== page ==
When the music stopped
Chaplain Jim Higgins | LSA Anaconda Balad Airport in Iraq, north of Bagdad
For those who are unaware, at a military theater, the National Anthem is played before every movie.
In Iraq I recently attended a showing of 'Superman 3,' here at LSA Anaconda. We have a large auditorium we use for movies, as well as memorial services and other large gatherings. As is the custom back in the States, we stood and snapped to attention when the National Anthem began before the main feature. All was going as planned until about three-quarters of the way through The National Anthem the music stopped.
Now, what would happen if this occurred with 1,000 18-22 year-olds back in the States? I imagine there would be hoots, catcalls, laughter, a few rude comments; and everyone would sit down and call for a movie. Of course, that is, if they had stood for the National Anthem in the first place. Here, the 1,000 soldiers continued to stand at attention, eyes fixed forward. The music started again. The soldiers continued to quietly stand at attention.
And again, at the same point, the music stopped. What would you expect to happen? Even here I would imagine laughter, as everyone finally sat down and expected the movie to start. But here, you could have heard a pin drop.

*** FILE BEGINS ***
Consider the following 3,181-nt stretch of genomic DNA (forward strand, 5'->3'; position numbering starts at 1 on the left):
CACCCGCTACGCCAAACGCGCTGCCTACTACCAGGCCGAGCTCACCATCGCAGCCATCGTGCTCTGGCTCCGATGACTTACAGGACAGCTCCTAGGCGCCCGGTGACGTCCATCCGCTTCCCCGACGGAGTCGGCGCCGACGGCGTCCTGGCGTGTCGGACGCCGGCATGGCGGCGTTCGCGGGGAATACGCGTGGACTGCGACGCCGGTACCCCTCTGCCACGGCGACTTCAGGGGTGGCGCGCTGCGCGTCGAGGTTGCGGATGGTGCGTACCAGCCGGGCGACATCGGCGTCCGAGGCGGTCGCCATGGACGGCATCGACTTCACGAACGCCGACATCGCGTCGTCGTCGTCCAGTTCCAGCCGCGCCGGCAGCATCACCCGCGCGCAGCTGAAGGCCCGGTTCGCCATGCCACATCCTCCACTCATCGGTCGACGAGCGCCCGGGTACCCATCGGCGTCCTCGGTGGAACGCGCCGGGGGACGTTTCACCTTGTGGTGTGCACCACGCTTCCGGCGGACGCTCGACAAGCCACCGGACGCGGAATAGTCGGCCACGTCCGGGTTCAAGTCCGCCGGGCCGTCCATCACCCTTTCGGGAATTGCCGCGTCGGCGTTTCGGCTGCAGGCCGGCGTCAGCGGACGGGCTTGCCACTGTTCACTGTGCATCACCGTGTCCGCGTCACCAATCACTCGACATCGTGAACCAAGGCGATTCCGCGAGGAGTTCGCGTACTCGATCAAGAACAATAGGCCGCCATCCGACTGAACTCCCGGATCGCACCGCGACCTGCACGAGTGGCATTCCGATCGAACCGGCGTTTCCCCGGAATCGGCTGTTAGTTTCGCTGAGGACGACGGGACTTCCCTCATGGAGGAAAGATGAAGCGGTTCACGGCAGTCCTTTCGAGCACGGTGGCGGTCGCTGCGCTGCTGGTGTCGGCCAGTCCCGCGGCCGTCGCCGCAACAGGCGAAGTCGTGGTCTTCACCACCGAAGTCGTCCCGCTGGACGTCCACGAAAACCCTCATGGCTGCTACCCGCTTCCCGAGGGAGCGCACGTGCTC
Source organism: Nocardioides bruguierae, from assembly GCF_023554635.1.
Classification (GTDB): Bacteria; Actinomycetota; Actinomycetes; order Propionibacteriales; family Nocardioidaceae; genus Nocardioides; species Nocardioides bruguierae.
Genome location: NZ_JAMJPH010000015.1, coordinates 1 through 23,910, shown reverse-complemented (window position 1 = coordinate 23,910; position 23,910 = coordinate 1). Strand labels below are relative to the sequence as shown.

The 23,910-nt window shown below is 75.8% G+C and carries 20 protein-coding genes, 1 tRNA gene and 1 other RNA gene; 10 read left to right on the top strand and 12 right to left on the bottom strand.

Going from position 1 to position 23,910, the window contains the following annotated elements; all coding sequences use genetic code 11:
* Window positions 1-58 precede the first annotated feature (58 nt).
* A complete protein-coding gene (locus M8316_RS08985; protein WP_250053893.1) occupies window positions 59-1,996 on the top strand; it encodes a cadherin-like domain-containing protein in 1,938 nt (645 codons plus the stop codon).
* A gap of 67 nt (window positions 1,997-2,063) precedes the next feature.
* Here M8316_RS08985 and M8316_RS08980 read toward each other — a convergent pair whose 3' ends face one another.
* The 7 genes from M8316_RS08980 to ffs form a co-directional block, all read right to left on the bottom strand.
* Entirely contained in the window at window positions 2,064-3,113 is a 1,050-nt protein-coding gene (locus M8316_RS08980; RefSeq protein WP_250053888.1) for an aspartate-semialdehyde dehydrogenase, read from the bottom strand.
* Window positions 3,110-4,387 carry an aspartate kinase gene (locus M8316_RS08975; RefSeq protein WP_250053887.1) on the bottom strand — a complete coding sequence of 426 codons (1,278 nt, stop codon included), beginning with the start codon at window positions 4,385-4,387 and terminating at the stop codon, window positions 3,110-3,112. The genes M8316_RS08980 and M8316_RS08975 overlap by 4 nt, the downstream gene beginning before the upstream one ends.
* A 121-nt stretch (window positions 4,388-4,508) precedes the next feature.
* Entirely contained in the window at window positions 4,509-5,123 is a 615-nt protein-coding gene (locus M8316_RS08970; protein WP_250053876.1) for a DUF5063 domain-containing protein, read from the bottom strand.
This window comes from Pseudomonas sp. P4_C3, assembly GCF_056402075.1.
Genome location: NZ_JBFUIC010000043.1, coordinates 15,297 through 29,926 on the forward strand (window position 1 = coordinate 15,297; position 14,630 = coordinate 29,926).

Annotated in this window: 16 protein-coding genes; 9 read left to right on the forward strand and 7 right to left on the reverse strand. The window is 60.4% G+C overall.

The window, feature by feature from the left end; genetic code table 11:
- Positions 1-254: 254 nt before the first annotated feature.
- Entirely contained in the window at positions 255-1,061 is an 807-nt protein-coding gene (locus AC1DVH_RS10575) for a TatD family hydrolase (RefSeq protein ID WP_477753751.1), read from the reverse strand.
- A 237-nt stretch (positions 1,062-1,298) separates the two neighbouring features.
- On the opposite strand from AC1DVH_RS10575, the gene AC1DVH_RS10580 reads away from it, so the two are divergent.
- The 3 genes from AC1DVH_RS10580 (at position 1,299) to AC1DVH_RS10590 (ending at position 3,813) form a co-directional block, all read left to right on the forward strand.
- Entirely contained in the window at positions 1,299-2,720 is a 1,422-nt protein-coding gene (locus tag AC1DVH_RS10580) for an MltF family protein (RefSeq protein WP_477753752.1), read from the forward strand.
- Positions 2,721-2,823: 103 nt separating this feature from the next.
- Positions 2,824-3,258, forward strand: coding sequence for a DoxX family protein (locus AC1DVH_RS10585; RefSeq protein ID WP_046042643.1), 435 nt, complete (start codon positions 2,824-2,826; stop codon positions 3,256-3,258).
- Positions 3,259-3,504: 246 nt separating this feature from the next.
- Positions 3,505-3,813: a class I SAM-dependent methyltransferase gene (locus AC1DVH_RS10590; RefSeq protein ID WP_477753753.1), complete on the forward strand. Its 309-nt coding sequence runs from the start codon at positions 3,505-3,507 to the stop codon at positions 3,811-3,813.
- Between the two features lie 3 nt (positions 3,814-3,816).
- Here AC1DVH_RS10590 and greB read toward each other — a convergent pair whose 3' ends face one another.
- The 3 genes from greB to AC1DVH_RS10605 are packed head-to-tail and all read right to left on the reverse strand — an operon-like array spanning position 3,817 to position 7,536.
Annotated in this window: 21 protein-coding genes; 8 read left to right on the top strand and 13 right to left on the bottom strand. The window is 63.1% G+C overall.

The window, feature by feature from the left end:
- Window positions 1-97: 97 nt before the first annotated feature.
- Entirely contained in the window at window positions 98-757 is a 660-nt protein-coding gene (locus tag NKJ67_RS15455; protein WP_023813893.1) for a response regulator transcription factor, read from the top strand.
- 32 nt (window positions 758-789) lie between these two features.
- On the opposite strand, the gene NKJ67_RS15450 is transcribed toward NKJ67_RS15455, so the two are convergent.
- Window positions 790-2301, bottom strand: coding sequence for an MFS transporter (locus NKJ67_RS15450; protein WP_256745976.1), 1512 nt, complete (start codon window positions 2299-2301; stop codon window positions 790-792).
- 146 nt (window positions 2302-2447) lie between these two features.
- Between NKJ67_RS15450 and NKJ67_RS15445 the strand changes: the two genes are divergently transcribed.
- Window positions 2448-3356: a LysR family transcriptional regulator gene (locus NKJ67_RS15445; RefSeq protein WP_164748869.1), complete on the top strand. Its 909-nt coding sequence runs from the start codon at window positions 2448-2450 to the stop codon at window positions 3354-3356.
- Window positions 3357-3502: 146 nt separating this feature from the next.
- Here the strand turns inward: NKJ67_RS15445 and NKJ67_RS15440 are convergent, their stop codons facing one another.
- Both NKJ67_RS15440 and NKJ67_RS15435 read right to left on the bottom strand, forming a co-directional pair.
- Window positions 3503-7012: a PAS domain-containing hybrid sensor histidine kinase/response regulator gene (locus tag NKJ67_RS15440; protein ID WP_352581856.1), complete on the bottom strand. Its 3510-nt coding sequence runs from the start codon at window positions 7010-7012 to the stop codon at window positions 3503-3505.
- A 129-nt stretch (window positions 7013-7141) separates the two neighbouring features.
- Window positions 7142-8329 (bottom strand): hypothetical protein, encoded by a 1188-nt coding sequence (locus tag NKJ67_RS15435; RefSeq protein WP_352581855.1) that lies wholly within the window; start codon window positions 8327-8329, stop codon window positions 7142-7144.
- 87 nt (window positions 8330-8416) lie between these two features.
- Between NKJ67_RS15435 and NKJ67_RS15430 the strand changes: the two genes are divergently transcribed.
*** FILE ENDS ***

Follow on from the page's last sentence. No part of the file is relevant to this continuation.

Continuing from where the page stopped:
Every soldier continued to stand at attention. Suddenly there was a lone voice, then a dozen, and quickly the room was filled with the voices of a thousand soldiers, finishing where the recording left off: “And the rockets red glare. The bombs bursting in air. Gave proof through the night, that our flag was still there. Oh, say does that star-spangled banner yet wave, O'er the land of the free and the home of the brave.”
It was the most inspiring moment I have had here in Iraq. I wanted you to know what kind of soldiers are serving you here. Remember them as they fight for you! Pass this along as a reminder to others to be ever in prayer for all our soldiers serving us here at home and abroad. For many have already paid the ultimate price.
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Photos of Arpaio and Gascon differ
Brad Burdick | Cave Creek
A letter to Senta Scarborough, Gary Nelson and J.J. Hensley